I had the honor of filling in for the Reverend Tom Goldsmith at Salt Lake’s First Unitarian Church this morning.  What a kick!  (and an honor…).  I liked being sky-high in that pulpit, and I greatly appreciated my warm and welcoming audience.  Here is what I said:

Over the years, I’ve spent a great deal of time in Southwest Indian Country, writing and photographing and listening.   Indian artists still work with the old designs, whether they make their mark on a hand-coiled pot or a cradleboard or on the flanks of a horse decked out for a parade, whether they paint traditional designs on buffalo hide or on the satellite dish standing outside their hogan.

Native dancers still wear buckskins, moving through space with a sensuous tinkle made by rows of metal cones shaped from the lids of chewing tobacco cans.  Those jingle dancers see no reason to take off their Mickey Mouse wristwatch when they enter the pow-wow arena.  Indian people live in the 21st Century—giving up some of the past to absorb the present, but maintaining connections to the earth, to culture, to ancestors.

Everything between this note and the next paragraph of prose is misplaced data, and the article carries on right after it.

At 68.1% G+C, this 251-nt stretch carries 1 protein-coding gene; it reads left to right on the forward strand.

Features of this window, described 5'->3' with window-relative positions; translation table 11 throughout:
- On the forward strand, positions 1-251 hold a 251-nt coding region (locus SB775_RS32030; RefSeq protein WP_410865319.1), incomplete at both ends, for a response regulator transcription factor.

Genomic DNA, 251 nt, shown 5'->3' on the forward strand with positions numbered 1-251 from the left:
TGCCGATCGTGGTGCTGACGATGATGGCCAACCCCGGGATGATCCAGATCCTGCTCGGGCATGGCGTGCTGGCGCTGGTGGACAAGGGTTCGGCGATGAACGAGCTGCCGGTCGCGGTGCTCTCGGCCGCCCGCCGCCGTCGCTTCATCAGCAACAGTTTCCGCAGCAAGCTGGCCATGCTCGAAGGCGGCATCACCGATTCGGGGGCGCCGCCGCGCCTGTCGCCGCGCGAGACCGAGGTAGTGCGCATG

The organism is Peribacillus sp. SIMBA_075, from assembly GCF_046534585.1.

This isn’t “the desert”—with all the connotations of barrenness that word “desert” carries with it.

“This,” they say, “is home.”

An interviewer from the East, at ease in green and watery places and leery of the arid West, once asked me how to fall in love with the desert.  How could transplants like her find a way to be touched by such daunting space?

I began my answer with a phrase that just popped into my head: “The opposite of relationship is arrogance.”

Come into new country ready to listen. Don’t figure that you know everything there is to know.

Arrogance means refusing to take in new information, ignoring context, planning without regard for the failures and successes of the past.  Arrogance means assuming you already know—when you don’t.